A “PLN” notice can be issued, where in the opinion of HMRC, there is sufficient evidence to show ‘on the balance of probabilities’ that the company failure to pay the National Insurance contributions due was attributable to the neglect of fraud of an individual who was an ‘officer’ of the company at the time of the failure.
The right of recovery by personal liability notice includes all Contributions payable by the company for both the directors and the employees and includes:
▪ Employers and employee National Insurance contributions
▪ Class 1A & Class 1B National Insurance contributions
▪ Interest in respect of National Insurance contributions
▪ Penalties in respect of National Insurance contributions
Any individual issued with a personal liability notice becomes personally liable for the company National Insurance Contributions debt specified in the notice.
A specialist team based at HMRC in London carries out investigations and has responsibility for the issue of Personal Liability Notices.
A PLN can only be issued when a company has failed to pay National Insurance Contributions and that failure is, in the opinion of HMRC, attributable to the fraud or neglect on the part of an individual who was an officer of the company when the National Insurance Contributions should have been paid.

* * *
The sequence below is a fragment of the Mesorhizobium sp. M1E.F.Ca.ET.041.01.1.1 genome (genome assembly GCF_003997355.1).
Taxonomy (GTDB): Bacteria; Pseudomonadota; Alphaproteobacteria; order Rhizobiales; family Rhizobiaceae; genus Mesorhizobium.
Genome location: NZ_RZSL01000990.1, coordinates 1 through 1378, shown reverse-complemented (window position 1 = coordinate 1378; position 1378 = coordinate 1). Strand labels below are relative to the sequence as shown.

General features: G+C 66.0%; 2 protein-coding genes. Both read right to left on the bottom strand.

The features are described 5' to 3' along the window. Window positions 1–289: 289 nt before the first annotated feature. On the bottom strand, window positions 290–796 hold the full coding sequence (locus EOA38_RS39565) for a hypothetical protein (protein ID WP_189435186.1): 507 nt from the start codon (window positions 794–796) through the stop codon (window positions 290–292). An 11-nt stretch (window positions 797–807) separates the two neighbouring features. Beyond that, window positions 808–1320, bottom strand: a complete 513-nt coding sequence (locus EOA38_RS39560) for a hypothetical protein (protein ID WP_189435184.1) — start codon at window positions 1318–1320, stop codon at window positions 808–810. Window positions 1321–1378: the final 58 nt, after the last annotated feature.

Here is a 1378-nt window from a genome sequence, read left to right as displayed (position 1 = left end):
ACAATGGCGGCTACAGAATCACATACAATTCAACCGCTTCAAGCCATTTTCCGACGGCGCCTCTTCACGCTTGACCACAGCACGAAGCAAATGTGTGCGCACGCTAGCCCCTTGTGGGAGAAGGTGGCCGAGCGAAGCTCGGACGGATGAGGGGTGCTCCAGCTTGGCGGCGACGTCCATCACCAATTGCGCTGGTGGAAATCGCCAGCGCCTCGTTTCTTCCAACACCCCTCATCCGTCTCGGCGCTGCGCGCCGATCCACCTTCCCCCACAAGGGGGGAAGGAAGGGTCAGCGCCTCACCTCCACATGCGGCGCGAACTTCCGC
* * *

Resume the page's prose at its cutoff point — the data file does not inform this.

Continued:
HMRC will generally only commence personal liability notice enquiries where they have a strong belief that they can recover a significant proportion of the unpaid National Insurance Contributions from one or all of the officers.
An Inspector from HMRC will:
▪ Examine the company books and records.
▪ Invite representations from the officers of the company
▪ Determine the facts and circumstances surrounding the company failure to pay the National Insurance Contributions and consider the extent of the negligence or fraud of each officer in the Company for the personal liability notice.
The officers who are subject to the personal liability notice are:
▪ Company Secretary
▪ A manager of the business as a whole
▪ Shadow directors
HMRC will give full consideration to any representations made by or on behalf of the officers of a company when dealing with or considering a personal liability notice.
We are seeing more and more of these notices being issued or threatened and a strong defence is the only way to go. It can be a long haul to defend such a notice but the potential costs to a director can result in personal bankruptcy if this is not taken seriously from day one!Share